Alabama's two U.S. senators voted again Wednesday in opposition to granting President Obama so-called fast-track authority on trade deals, but the legislation cleared the Senate. The vote paves the way for Obama's trade agenda to move forward, including the controversial Trans-Pacific Partnership, a still-negotiated agreement between the U.S. and 11 other Pacific Rim countries.
Alabama Sens. Richard Shelby and Jeff Sessions were just two of five Republicans to vote against fast-track authority, which passed in a rare alliance between GOP senators who usually disagree with the president and pro-trade Democrats. The vote passed by a 60-38 margin.
Shelby and Sessions previously voiced their opposition to trade promotion authority in a procedural vote on Tuesday, and voted "no" on another version of the bill that passed the Senate late last month. The Senate had to take up the measure again this week because the other version differed from legislation passed by the House.
The Obama administration argued that fast-track authority, which bars Congress from making amendments to trade deals put forward by the president, is needed to get the trade deal passed because countries involved in negotiations may back out if they know the legislature can change its terms.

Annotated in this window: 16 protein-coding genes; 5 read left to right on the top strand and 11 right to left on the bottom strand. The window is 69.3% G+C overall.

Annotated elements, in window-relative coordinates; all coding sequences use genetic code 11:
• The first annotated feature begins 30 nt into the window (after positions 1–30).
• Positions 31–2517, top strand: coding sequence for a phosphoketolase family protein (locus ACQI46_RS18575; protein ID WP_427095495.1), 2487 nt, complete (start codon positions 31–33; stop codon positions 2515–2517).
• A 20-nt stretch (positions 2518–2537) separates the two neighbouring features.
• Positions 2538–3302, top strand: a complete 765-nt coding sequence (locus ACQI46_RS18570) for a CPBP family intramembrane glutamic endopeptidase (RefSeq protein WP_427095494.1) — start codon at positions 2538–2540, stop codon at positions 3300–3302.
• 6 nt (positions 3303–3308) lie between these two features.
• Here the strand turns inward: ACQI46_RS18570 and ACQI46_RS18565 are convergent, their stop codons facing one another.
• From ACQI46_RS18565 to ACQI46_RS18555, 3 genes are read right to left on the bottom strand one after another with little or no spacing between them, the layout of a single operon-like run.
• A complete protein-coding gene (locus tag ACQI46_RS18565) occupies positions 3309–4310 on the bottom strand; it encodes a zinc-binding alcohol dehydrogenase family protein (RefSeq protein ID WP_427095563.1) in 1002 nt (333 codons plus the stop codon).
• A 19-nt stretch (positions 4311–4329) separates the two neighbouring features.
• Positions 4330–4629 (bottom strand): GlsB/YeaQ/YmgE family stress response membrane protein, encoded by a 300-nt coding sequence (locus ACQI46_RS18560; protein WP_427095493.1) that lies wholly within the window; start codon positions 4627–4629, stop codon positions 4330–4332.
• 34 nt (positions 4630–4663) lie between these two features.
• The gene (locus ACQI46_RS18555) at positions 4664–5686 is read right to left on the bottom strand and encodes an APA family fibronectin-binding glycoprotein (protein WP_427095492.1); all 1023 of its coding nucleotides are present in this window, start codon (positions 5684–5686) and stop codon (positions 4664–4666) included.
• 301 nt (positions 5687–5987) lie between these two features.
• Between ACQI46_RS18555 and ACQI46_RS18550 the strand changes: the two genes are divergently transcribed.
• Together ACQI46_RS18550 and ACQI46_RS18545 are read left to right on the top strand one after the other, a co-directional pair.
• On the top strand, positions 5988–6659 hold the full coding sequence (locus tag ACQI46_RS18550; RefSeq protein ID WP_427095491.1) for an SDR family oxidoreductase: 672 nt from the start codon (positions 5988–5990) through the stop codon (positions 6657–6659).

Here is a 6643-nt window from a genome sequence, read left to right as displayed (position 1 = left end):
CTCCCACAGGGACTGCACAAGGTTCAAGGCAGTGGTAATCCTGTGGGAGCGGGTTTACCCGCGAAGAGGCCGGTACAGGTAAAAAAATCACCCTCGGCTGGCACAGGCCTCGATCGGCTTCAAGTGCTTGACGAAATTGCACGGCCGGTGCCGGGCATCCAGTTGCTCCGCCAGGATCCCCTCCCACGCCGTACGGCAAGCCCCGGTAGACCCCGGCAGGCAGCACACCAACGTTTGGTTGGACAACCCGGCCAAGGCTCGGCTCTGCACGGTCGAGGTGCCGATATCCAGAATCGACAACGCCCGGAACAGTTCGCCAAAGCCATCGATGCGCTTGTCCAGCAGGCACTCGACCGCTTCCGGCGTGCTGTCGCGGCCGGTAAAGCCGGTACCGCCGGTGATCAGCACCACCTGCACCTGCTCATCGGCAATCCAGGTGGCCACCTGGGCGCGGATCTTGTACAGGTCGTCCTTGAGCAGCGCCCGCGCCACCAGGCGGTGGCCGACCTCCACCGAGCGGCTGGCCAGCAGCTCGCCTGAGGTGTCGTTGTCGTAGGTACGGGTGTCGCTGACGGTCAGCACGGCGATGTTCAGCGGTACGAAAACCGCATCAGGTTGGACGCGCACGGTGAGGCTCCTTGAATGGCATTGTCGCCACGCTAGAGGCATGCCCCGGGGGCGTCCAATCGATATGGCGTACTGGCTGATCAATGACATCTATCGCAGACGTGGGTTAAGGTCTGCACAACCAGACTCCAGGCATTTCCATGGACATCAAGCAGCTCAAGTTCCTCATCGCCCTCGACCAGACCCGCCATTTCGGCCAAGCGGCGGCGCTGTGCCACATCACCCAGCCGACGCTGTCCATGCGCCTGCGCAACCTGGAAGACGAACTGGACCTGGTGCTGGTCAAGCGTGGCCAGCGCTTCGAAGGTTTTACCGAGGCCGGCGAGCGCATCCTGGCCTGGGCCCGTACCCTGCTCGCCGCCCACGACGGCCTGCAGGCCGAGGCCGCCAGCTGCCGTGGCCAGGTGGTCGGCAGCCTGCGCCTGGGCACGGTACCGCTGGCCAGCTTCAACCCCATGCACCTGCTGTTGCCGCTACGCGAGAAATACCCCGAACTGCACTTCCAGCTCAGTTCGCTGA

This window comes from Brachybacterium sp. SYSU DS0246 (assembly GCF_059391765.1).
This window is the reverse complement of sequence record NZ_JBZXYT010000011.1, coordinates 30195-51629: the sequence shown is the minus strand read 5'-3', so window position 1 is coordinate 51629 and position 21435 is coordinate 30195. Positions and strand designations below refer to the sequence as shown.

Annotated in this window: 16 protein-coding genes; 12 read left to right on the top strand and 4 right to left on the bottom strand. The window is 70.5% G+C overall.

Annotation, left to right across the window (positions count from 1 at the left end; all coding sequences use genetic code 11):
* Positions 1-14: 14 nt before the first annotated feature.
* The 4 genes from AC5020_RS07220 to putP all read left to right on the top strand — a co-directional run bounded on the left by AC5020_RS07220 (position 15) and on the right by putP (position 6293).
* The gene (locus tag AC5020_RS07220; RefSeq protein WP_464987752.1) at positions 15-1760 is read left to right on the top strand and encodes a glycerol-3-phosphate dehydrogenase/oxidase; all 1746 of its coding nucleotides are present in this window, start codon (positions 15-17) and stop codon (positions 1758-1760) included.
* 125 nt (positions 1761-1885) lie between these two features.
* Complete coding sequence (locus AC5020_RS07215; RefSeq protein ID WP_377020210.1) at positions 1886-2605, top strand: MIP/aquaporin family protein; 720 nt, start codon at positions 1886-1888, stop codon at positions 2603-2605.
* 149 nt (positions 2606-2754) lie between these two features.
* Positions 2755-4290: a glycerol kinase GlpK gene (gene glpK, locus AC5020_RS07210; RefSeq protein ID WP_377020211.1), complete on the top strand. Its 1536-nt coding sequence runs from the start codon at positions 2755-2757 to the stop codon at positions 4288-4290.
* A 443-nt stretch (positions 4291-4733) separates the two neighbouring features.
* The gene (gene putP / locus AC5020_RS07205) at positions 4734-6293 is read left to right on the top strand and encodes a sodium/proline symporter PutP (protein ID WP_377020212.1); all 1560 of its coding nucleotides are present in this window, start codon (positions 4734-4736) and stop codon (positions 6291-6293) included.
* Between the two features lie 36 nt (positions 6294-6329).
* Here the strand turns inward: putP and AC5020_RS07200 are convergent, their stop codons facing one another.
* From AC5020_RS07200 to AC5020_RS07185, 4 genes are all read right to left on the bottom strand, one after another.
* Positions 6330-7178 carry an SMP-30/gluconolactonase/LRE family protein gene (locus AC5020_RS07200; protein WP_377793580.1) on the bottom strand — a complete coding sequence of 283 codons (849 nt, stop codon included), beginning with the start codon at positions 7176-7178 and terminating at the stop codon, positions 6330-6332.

In explaining his "no" vote, Shelby said in a statement that the opposed the measure because he doesn't trust the president to broker a deal that would benefit the American people.
"I have serious concerns with Congress providing President Obama with 'fast-track' negotiating authority, which is why I voted against TPA for the second time," he said. "I am wary of ceding power to a president who continually abuses his authority, and I believe that there are far too many unanswered questions about the impact of the pending trade deals on American jobs. While I support the principle of free trade, I could not support this bill because I lack confidence in this administration's ability to negotiate a trade deal that will be in the best interest of Alabamians and all Americans."
Sessions has been among the fiercest Republican critics of trade promotion authority and the related Trans-Pacific Partnership. The senator has cited secrecy involved in the trade deal, which hasn't been made public to the American people, and has concerns that the TPP could threaten American policy on immigration, labor and other issues.
"President Obama, and allies in Congress, have won this fast-track vote. But, in exchange, they may find that they are losing something far greater: the trust of the American people," he said in a statement on Tuesday following the procedural vote. "Americans have a fundamental, decent, and just demand: that the people they elect defend their interests. And every issue to come before us in the coming months will have to pass this test: does it strengthen, or weaken, the position of the everyday, loyal American citizen?"